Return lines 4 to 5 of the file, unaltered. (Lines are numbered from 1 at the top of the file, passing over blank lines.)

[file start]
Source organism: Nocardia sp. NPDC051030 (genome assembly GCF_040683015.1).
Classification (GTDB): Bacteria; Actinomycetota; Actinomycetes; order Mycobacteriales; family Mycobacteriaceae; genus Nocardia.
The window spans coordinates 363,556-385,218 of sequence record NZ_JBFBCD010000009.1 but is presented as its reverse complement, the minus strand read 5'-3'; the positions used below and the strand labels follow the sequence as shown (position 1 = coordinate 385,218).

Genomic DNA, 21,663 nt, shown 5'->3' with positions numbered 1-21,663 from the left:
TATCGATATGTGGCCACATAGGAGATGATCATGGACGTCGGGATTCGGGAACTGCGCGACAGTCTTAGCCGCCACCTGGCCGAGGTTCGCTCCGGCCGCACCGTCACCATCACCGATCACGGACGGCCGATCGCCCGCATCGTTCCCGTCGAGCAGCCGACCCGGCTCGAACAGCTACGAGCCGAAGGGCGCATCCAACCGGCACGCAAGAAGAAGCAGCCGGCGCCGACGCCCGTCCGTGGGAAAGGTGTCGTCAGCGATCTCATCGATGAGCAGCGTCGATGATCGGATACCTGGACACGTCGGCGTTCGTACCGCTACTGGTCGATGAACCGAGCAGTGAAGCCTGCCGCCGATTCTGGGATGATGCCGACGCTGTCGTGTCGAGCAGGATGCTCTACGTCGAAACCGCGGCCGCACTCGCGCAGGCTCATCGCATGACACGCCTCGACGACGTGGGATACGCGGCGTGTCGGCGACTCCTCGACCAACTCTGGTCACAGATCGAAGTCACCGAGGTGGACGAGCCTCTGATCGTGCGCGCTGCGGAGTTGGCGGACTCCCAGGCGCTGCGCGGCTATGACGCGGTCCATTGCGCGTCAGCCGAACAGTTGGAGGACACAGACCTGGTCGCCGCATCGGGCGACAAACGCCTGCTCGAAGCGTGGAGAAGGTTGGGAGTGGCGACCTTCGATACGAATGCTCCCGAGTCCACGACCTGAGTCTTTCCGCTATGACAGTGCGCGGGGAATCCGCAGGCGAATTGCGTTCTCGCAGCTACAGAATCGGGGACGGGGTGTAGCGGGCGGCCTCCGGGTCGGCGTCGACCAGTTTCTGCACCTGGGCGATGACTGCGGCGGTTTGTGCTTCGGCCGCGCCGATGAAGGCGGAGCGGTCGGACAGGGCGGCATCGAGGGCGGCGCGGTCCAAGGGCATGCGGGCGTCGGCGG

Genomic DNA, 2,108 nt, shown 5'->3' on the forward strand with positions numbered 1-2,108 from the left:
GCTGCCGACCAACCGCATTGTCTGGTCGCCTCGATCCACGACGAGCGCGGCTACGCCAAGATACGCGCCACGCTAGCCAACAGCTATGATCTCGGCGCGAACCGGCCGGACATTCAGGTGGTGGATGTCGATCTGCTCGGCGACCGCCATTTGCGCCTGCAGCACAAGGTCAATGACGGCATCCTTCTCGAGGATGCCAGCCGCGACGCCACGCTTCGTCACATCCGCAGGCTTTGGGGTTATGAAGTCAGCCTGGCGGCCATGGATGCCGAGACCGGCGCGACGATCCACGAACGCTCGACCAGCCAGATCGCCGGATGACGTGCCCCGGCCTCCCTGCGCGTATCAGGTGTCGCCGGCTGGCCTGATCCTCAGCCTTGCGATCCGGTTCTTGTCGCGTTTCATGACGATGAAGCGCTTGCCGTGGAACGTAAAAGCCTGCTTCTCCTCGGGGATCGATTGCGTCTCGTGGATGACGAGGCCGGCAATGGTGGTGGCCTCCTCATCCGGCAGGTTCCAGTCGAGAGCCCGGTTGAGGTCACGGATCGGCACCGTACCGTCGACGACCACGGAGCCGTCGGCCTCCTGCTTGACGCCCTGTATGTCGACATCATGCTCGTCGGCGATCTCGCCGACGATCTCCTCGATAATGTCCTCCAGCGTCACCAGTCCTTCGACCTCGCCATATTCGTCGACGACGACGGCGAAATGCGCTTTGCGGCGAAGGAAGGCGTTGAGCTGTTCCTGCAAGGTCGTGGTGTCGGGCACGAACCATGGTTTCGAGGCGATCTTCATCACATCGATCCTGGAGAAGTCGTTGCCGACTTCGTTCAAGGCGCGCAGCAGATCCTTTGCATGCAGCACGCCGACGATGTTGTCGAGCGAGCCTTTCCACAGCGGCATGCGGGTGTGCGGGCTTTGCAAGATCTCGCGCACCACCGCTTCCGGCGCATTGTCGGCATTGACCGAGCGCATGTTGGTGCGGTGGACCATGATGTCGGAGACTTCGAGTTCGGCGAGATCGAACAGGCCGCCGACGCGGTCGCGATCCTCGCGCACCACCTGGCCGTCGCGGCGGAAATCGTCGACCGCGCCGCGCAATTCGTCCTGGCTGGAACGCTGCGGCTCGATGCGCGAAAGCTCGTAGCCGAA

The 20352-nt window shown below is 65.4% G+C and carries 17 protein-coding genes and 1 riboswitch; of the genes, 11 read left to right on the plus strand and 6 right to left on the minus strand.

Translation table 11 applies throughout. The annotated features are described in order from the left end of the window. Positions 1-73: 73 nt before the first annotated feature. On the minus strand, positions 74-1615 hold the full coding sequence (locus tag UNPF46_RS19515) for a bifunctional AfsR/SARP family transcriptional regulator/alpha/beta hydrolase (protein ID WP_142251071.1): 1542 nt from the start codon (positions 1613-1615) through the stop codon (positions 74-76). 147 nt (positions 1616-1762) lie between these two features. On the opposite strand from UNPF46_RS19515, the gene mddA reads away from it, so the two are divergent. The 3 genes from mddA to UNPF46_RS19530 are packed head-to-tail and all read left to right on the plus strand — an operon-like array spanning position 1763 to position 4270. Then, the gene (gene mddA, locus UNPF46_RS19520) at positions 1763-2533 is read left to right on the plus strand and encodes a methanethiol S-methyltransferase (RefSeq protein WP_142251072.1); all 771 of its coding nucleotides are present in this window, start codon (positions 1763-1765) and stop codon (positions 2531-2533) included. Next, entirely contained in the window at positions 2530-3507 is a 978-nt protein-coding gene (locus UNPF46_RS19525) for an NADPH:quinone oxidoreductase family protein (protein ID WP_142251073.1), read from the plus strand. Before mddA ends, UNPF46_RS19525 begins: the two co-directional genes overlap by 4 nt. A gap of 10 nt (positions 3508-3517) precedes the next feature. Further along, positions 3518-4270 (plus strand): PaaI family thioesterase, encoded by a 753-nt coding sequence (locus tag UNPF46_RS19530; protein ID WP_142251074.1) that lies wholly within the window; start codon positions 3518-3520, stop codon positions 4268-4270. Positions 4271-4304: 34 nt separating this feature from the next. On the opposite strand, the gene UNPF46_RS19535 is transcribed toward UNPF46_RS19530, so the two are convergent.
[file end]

Genomic DNA, 21,663 nt, shown 5'->3' with positions numbered 1-21,663 from the left:
TATCGATATGTGGCCACATAGGAGATGATCATGGACGTCGGGATTCGGGAACTGCGCGACAGTCTTAGCCGCCACCTGGCCGAGGTTCGCTCCGGCCGCACCGTCACCATCACCGATCACGGACGGCCGATCGCCCGCATCGTTCCCGTCGAGCAGCCGACCCGGCTCGAACAGCTACGAGCCGAAGGGCGCATCCAACCGGCACGCAAGAAGAAGCAGCCGGCGCCGACGCCCGTCCGTGGGAAAGGTGTCGTCAGCGATCTCATCGATGAGCAGCGTCGATGATCGGATACCTGGACACGTCGGCGTTCGTACCGCTACTGGTCGATGAACCGAGCAGTGAAGCCTGCCGCCGATTCTGGGATGATGCCGACGCTGTCGTGTCGAGCAGGATGCTCTACGTCGAAACCGCGGCCGCACTCGCGCAGGCTCATCGCATGACACGCCTCGACGACGTGGGATACGCGGCGTGTCGGCGACTCCTCGACCAACTCTGGTCACAGATCGAAGTCACCGAGGTGGACGAGCCTCTGATCGTGCGCGCTGCGGAGTTGGCGGACTCCCAGGCGCTGCGCGGCTATGACGCGGTCCATTGCGCGTCAGCCGAACAGTTGGAGGACACAGACCTGGTCGCCGCATCGGGCGACAAACGCCTGCTCGAAGCGTGGAGAAGGTTGGGAGTGGCGACCTTCGATACGAATGCTCCCGAGTCCACGACCTGAGTCTTTCCGCTATGACAGTGCGCGGGGAATCCGCAGGCGAATTGCGTTCTCGCAGCTACAGAATCGGGGACGGGGTGTAGCGGGCGGCCTCCGGGTCGGCGTCGACCAGTTTCTGCACCTGGGCGATGACTGCGGCGGTTTGTGCTTCGGCCGCGCCGATGAAGGCGGAGCGGTCGGACAGGGCGGCATCGAGGGCGGCGCGGTCCAAGGGCATGCGGGCGTCGGCGG